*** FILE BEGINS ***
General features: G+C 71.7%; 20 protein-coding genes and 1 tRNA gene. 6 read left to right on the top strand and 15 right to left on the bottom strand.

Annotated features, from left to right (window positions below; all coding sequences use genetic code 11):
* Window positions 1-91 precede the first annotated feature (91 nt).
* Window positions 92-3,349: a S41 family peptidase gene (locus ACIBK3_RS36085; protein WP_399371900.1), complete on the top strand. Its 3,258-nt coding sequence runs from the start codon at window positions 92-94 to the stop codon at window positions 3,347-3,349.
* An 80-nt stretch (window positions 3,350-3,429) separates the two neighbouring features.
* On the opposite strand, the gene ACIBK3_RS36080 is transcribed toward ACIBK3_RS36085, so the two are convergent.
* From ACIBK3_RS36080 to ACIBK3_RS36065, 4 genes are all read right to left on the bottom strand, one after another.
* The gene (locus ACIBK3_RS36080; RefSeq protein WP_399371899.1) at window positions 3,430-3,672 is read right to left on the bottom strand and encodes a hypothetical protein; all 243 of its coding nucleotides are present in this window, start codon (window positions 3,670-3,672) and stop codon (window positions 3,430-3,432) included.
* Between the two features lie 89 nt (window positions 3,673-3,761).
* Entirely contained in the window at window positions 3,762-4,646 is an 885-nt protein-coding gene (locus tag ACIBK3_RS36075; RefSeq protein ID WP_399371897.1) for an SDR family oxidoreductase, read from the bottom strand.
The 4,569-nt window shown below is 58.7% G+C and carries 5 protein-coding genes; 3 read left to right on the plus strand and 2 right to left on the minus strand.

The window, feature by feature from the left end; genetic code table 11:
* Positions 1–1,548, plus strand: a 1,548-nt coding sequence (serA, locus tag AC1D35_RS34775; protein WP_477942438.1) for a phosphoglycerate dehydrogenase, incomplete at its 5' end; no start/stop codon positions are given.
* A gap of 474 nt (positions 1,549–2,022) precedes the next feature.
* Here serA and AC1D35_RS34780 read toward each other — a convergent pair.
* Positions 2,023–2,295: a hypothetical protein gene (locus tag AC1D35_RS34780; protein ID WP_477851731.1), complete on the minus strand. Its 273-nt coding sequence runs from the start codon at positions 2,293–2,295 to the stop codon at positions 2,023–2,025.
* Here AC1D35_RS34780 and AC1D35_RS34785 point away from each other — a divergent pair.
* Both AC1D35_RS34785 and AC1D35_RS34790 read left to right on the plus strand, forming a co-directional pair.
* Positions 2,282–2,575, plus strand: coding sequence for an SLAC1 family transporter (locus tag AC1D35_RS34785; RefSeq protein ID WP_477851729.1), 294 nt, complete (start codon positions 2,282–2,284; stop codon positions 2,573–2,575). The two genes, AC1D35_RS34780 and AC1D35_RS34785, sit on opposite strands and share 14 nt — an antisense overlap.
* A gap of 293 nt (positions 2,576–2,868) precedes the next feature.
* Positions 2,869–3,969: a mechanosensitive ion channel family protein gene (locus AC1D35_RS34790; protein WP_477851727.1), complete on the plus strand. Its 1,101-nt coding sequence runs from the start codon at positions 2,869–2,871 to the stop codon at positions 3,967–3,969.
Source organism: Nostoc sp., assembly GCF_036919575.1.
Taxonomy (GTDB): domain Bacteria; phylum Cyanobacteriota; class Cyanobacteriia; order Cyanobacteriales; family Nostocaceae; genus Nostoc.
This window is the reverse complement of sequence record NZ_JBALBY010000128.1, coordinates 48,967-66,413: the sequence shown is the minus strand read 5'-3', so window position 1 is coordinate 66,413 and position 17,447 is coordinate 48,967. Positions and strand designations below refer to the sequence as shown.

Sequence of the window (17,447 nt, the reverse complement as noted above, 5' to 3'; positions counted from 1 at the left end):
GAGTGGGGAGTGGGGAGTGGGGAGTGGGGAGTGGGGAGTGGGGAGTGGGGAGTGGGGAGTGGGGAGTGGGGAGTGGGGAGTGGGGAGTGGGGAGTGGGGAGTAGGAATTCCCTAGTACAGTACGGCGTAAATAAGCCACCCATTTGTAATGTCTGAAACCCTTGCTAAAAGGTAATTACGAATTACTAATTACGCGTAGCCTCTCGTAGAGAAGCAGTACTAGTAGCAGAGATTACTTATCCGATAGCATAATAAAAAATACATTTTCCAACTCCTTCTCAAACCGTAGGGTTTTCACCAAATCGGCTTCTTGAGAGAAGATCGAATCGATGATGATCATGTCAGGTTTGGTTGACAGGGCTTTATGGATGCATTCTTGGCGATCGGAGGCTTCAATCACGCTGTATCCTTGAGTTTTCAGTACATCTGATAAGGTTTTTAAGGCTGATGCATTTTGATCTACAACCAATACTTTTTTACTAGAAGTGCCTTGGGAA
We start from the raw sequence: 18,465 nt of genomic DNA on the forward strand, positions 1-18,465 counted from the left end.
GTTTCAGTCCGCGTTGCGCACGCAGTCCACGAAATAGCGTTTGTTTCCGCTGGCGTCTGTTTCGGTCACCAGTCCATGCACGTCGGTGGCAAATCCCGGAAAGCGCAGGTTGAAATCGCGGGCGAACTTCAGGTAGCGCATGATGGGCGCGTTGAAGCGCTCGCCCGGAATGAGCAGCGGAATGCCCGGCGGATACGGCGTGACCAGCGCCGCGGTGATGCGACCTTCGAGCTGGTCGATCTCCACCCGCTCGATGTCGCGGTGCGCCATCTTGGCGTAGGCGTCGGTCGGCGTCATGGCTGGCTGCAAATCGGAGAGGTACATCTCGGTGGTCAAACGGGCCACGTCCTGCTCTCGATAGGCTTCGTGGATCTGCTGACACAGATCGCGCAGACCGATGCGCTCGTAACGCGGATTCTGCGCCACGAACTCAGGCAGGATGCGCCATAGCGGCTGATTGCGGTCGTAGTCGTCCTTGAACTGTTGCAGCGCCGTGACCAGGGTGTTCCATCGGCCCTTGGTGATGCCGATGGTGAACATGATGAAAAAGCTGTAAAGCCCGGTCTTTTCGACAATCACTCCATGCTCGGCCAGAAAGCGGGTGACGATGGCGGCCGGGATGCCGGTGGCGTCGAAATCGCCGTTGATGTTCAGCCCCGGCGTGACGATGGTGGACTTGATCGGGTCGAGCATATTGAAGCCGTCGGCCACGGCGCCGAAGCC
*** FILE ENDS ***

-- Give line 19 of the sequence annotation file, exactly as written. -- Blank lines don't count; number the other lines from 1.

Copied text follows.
* Positions 2,282–2,575, plus strand: coding sequence for an SLAC1 family transporter (locus tag AC1D35_RS34785; RefSeq protein ID WP_477851729.1), 294 nt, complete (start codon positions 2,282–2,284; stop codon positions 2,573–2,575). The two genes, AC1D35_RS34780 and AC1D35_RS34785, sit on opposite strands and share 14 nt — an antisense overlap.